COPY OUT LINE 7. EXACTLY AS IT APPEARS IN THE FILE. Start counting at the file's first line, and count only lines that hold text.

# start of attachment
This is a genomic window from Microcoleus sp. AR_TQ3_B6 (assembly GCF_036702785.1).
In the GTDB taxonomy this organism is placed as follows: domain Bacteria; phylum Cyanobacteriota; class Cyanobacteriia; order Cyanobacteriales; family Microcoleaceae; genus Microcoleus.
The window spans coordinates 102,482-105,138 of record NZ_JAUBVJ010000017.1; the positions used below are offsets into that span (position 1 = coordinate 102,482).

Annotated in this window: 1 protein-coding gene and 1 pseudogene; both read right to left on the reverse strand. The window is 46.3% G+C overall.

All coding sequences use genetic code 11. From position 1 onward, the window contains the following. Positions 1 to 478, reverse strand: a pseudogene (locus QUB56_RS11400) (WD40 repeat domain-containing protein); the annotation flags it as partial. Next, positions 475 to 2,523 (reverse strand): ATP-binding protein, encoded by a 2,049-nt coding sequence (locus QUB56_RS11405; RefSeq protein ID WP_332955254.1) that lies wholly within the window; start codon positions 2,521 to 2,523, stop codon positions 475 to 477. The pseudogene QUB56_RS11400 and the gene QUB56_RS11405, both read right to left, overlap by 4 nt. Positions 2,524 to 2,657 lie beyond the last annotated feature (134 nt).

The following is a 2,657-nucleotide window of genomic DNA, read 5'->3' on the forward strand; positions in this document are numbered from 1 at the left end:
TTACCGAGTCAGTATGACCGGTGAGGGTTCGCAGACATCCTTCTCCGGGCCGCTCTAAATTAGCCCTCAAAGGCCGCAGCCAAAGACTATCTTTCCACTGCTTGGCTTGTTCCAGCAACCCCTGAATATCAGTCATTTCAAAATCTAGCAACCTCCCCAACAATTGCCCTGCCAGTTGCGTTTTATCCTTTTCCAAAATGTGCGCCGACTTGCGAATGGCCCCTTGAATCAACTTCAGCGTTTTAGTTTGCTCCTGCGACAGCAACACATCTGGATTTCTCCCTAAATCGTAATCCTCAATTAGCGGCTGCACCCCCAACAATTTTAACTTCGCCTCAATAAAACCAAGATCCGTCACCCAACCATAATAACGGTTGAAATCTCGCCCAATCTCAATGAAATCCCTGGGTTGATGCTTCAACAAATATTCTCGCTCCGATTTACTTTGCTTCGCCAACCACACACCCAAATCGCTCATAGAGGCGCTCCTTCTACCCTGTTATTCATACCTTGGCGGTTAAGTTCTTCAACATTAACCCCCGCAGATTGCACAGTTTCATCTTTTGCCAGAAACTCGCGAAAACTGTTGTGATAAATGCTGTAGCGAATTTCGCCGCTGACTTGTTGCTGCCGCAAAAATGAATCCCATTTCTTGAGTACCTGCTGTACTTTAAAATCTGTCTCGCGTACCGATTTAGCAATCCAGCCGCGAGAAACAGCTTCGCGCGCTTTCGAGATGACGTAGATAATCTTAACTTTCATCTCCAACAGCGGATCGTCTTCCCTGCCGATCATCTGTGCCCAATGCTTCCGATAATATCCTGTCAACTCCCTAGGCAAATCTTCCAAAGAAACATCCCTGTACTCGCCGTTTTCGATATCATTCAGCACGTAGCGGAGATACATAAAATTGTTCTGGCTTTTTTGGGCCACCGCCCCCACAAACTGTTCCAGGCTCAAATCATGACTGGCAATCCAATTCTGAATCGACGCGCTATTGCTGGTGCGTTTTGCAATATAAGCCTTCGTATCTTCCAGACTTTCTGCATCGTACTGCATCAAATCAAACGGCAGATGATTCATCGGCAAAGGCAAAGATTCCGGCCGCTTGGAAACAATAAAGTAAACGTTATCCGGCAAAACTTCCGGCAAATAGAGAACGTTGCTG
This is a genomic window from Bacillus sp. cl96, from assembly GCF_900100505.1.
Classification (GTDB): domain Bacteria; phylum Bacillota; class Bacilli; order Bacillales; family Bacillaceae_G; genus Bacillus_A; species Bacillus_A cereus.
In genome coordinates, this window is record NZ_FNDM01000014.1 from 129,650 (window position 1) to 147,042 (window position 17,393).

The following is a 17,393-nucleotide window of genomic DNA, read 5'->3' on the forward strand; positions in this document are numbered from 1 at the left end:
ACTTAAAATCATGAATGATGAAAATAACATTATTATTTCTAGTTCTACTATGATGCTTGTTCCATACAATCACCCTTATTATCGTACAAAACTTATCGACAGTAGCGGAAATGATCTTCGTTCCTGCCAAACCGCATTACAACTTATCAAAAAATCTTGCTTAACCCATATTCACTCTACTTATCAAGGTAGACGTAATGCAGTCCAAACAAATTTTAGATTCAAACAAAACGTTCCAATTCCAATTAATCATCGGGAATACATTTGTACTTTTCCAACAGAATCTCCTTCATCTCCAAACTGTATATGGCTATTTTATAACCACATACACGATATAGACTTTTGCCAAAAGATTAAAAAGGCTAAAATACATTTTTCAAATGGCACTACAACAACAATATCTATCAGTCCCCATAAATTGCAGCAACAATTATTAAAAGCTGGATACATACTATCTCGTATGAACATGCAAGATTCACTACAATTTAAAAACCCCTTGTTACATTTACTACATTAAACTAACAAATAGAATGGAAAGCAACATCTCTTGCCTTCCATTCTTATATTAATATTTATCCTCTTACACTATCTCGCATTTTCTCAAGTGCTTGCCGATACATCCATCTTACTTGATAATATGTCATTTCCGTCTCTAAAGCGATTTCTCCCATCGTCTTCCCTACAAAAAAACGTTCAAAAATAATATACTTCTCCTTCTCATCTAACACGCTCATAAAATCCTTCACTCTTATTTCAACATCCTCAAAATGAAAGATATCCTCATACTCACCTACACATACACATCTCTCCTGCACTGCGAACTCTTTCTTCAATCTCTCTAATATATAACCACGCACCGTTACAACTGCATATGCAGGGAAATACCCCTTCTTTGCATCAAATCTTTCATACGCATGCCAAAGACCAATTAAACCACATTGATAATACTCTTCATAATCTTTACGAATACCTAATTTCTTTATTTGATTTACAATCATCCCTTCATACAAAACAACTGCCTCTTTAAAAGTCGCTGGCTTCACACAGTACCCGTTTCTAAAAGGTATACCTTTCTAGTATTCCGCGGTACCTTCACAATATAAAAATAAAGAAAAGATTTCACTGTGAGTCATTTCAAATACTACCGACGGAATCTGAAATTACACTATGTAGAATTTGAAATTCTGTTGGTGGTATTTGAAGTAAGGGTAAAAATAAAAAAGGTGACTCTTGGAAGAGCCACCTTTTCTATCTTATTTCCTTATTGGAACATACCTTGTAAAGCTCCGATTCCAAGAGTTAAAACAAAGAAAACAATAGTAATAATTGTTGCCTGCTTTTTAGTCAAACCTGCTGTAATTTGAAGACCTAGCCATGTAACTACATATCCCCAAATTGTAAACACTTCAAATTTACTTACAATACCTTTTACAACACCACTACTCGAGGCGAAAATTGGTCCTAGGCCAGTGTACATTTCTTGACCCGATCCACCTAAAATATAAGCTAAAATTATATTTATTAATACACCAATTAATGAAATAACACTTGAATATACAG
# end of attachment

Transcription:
TTACCGAGTCAGTATGACCGGTGAGGGTTCGCAGACATCCTTCTCCGGGCCGCTCTAAATTAGCCCTCAAAGGCCGCAGCCAAAGACTATCTTTCCACTGCTTGGCTTGTTCCAGCAACCCCTGAATATCAGTCATTTCAAAATCTAGCAACCTCCCCAACAATTGCCCTGCCAGTTGCGTTTTATCCTTTTCCAAAATGTGCGCCGACTTGCGAATGGCCCCTTGAATCAACTTCAGCGTTTTAGTTTGCTCCTGCGACAGCAACACATCTGGATTTCTCCCTAAATCGTAATCCTCAATTAGCGGCTGCACCCCCAACAATTTTAACTTCGCCTCAATAAAACCAAGATCCGTCACCCAACCATAATAACGGTTGAAATCTCGCCCAATCTCAATGAAATCCCTGGGTTGATGCTTCAACAAATATTCTCGCTCCGATTTACTTTGCTTCGCCAACCACACACCCAAATCGCTCATAGAGGCGCTCCTTCTACCCTGTTATTCATACCTTGGCGGTTAAGTTCTTCAACATTAACCCCCGCAGATTGCACAGTTTCATCTTTTGCCAGAAACTCGCGAAAACTGTTGTGATAAATGCTGTAGCGAATTTCGCCGCTGACTTGTTGCTGCCGCAAAAATGAATCCCATTTCTTGAGTACCTGCTGTACTTTAAAATCTGTCTCGCGTACCGATTTAGCAATCCAGCCGCGAGAAACAGCTTCGCGCGCTTTCGAGATGACGTAGATAATCTTAACTTTCATCTCCAACAGCGGATCGTCTTCCCTGCCGATCATCTGTGCCCAATGCTTCCGATAATATCCTGTCAACTCCCTAGGCAAATCTTCCAAAGAAACATCCCTGTACTCGCCGTTTTCGATATCATTCAGCACGTAGCGGAGATACATAAAATTGTTCTGGCTTTTTTGGGCCACCGCCCCCACAAACTGTTCCAGGCTCAAATCATGACTGGCAATCCAATTCTGAATCGACGCGCTATTGCTGGTGCGTTTTGCAATATAAGCCTTCGTATCTTCCAGACTTTCTGCATCGTACTGCATCAAATCAAACGGCAGATGATTCATCGGCAAAGGCAAAGATTCCGGCCGCTTGGAAACAATAAAGTAAACGTTATCCGGCAAAACTTCCGGCAAATAGAGAACGTTGCTG